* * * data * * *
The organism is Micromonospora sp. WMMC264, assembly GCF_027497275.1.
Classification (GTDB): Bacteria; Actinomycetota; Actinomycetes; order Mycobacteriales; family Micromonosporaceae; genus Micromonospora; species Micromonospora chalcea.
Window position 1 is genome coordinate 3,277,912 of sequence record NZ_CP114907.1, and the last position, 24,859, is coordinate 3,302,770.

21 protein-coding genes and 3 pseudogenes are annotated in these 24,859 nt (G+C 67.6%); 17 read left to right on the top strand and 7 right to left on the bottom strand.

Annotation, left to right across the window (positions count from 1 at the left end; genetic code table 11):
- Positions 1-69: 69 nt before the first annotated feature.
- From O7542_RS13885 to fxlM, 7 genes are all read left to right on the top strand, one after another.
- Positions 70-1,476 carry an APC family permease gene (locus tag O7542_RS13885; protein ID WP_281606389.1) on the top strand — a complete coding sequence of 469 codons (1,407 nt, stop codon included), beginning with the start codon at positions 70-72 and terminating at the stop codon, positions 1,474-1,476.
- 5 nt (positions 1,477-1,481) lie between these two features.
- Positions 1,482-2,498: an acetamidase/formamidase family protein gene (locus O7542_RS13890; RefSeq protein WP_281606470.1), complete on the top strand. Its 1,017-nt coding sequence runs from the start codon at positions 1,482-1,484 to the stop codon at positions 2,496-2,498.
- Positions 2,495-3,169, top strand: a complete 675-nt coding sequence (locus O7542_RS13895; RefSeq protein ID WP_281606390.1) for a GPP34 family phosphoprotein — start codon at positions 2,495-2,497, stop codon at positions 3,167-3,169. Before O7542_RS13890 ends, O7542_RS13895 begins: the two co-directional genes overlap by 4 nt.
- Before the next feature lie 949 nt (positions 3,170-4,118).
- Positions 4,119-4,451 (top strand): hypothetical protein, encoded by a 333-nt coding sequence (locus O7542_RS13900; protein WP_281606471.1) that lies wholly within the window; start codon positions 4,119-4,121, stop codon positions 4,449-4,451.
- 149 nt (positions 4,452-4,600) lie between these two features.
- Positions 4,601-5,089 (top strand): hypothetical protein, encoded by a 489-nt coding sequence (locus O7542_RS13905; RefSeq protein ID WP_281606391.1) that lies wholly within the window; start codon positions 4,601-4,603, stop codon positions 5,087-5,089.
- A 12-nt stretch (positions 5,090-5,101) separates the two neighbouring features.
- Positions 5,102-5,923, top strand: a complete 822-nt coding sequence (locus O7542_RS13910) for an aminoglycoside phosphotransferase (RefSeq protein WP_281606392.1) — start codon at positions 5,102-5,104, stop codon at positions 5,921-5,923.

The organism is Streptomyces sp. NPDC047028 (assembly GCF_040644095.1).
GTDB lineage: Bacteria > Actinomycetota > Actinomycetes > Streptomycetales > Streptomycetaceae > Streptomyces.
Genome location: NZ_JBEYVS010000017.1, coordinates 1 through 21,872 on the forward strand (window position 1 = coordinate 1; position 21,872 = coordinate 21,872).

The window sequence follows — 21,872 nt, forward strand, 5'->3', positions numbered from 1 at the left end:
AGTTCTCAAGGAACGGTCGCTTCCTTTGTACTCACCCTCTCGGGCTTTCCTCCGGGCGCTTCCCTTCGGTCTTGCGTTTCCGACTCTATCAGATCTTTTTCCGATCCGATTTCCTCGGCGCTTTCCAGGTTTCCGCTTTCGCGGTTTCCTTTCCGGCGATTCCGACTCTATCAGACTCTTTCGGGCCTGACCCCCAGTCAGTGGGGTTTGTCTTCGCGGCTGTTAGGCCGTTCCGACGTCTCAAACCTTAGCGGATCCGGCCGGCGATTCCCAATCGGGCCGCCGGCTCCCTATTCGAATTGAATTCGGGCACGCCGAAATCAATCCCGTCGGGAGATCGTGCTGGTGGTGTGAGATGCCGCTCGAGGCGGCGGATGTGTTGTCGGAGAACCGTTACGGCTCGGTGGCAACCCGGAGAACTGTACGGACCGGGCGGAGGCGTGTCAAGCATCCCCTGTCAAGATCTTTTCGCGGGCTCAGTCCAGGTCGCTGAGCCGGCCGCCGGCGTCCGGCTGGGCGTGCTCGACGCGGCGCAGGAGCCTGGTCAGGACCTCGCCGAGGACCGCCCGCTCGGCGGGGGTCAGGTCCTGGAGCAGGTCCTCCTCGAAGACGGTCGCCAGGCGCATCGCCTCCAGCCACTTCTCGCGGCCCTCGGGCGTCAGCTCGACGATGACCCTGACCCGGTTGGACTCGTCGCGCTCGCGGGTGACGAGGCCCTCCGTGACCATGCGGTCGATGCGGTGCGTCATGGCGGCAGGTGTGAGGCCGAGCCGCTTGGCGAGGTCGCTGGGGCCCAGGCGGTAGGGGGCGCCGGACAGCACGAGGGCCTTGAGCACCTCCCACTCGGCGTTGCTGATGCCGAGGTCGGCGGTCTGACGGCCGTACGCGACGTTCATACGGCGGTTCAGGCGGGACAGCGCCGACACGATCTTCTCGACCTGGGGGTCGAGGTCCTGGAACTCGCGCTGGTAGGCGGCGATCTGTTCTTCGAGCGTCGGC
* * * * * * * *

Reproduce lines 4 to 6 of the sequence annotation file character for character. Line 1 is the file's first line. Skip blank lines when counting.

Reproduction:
21 protein-coding genes and 3 pseudogenes are annotated in these 24,859 nt (G+C 67.6%); 17 read left to right on the top strand and 7 right to left on the bottom strand.

Annotation, left to right across the window (positions count from 1 at the left end; genetic code table 11):
- Positions 1-69: 69 nt before the first annotated feature.